To assess the predictive value of an objective system for preoperative binocular potential scoring on the postoperative outcome in horizontal concomitant strabismus.A prospective interventional study of 100 patients undergoing surgery for horizontal concomitant strabismus was conducted. The binocular potential score (BPS) was evaluated on the basis of age of onset, duration, intermittency, variability, vision, and responses on synoptophore and Worth four-dot test. Patients were grouped according four grades (I = the best and IV = the weakest). The surgical outcome was evaluated by binocular function and ocular alignment.All patients with a BPS of grade I maintained good binocular function postoperatively. Within-grade analysis revealed a statistically significant improvement in postoperative binocular function in patients with a BPS of grade II (P = .0047), grade III (P = .0030), and grade IV (P = .0143). Grade comparisons showed significant differences between grades II and IV (P = .00) and grades III and IV (P = .0005), but not between grades II and III.The BPS is a useful tool for predicting surgical outcome and it may be valuable to conduct multicentric trials using this objective measurement.
Human touch vs. axillary digital thermometry for detection of neonatal hypothermia at community level. - Journal of tropical pediatrics
We examined the diagnostic accuracy of human touch (HT) method in assessing hypothermia against axillary digital thermometry (ADT) by a trained non-medical field investigator (who supervised activities of community health volunteers) in seven villages of Agra district, Uttar Pradesh, India. Body temperature of 148 newborns born between March and August 2005 was measured at four points in time for each enrolled newborn (within 48 h and on days 7, 30 and 60) by the field investigator under the axilla using a digital thermometer and by HT method using standard methodology. Total observations were 533. Hypothermia assessed by HT was in agreement with that assessed by ADT (<36.5 degrees C) in 498 observations. Hypothermia assessed by HT showed a high diagnostic accuracy when compared against ADT (kappa 0.65-0.81; sensitivity 74%; specificity 96.7%; positive predictive value 22; negative predictive value 0.26). HT is a simple, quick, inexpensive and programmatically important method. However, being a subjective assessment, its reliability depends on the investigator being adequately trained and competent in making consistently accurate assessments. There is also a need to assess whether with training and supervision even the less literate mothers, traditional birth attendants and community health volunteers can accurately assess mild and moderate hypothermia before promoting HT for early identification of neonatal risk in community-based programs.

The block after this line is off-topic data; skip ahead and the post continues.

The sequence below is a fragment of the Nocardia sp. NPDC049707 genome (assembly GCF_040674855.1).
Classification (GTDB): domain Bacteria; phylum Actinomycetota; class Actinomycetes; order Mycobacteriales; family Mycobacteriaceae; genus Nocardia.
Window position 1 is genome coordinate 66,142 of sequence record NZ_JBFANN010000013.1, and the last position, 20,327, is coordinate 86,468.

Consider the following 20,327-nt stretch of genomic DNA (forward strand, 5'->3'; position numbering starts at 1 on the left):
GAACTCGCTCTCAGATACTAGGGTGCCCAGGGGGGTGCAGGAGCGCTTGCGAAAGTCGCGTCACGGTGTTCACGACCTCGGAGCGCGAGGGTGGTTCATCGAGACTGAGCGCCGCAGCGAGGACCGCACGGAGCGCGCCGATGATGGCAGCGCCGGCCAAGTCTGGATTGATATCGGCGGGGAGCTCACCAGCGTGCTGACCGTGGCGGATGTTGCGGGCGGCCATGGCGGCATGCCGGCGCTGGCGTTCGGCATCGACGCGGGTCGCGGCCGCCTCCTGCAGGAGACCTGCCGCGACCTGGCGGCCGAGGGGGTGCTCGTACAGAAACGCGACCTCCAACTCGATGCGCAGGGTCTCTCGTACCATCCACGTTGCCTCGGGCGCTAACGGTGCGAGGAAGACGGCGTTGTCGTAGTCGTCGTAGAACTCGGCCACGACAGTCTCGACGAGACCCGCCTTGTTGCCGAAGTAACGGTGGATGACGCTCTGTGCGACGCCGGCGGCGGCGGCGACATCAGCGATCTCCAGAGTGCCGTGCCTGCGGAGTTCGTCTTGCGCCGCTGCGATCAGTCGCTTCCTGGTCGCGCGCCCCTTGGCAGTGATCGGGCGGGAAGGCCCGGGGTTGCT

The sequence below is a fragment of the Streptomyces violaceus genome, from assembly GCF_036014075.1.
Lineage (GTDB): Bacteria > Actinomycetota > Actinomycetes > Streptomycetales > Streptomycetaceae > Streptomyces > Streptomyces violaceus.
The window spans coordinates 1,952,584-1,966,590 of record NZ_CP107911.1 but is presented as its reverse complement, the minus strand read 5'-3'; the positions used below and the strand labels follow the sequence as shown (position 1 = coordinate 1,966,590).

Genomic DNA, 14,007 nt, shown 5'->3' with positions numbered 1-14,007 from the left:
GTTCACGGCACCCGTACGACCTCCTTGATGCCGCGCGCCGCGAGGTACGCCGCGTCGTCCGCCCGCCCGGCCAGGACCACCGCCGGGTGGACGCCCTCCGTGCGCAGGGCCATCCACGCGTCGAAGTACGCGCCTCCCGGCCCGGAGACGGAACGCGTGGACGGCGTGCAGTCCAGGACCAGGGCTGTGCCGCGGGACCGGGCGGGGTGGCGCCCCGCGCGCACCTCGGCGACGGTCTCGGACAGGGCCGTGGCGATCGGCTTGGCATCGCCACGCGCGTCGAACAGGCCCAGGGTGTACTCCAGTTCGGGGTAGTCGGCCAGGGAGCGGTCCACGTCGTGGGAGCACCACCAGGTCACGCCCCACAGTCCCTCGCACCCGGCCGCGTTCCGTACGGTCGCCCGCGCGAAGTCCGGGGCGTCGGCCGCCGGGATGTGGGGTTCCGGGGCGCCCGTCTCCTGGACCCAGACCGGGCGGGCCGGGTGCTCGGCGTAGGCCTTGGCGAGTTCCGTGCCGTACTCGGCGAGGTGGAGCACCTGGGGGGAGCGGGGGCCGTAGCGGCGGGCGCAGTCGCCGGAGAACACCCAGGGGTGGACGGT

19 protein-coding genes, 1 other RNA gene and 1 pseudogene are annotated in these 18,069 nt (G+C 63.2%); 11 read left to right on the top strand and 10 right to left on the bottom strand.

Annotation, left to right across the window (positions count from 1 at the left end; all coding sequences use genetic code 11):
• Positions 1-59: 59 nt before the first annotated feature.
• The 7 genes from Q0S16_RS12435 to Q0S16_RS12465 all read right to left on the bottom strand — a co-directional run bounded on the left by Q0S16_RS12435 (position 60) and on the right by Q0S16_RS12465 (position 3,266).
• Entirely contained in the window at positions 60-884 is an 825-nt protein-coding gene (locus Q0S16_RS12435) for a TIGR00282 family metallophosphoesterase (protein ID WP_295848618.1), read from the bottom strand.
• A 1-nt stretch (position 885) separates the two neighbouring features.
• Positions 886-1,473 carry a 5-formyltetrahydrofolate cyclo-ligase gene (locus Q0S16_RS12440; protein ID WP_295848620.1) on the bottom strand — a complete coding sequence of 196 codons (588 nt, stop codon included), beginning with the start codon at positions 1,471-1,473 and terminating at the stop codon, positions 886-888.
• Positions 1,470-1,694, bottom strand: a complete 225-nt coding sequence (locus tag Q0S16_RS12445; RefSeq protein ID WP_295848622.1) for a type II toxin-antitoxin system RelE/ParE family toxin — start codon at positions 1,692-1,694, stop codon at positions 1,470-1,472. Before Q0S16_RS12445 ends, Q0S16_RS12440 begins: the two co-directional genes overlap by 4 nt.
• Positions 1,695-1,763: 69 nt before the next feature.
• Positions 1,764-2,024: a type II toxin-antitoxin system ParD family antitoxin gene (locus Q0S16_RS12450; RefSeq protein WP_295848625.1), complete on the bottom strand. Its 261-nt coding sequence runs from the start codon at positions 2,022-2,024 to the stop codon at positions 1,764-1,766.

Understanding and addressing childhood immunization coverage in urban slums. - Indian pediatrics
The National Population Policy (2000) aims at complete protection of all children against vaccine preventable diseases by 2010. Urban poor, many residing in slums, comprise about one fourth of India's 285 million urban population. 60% of the children aged 12-23 months in urban India are fully immunized; coverage among urban poor children is a dismal 43%. The inter state variations of immunization coverage in urban areas, reveals a service coverage gap which calls for a rethink on resource allocation and strengthening processes to improve immunization coverage amongst urban poor. Debilitating environmental conditions and high population density in slums expedite disease transmission. Comparisons of urban rural disease incidence indicate a particular urban risk for vaccine preventable diseases. This paper attempts to understand the current scenario and challenges in improving immunization coverage in urban slums; immunization being one of the most successful public health interventions of the past century. It also discusses possible mechanisms for effectively reaching the often left out urban poor. Coordinated activities by the multitude of providers, accurate information based outreach, effective monitoring and community enablement to demand quality services are critical for improving utilization of immunization services by a heterogeneous urban poor population.

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500 University Dr
Hershey, PA 17033
800 334-4082
500 University Dr
Hershey, PA 17033
800 431-1455
500 University Dr H088
Hershey, PA 17033
717 311-1692
500 University Dr
Hershey, PA 17033
717 318-8521
500 University Dr
Hershey, PA 17033
717 318-8521
500 University Dr
Hershey, PA 17033
717 318-8521
500 University Dr
Hershey, PA 17033
717 318-8521
500 University Dr
Hershey, PA 17033
717 318-8521
500 University Dr
Hershey, PA 17033
717 318-8521
500 University Dr
Hershey, PA 17033
800 334-4082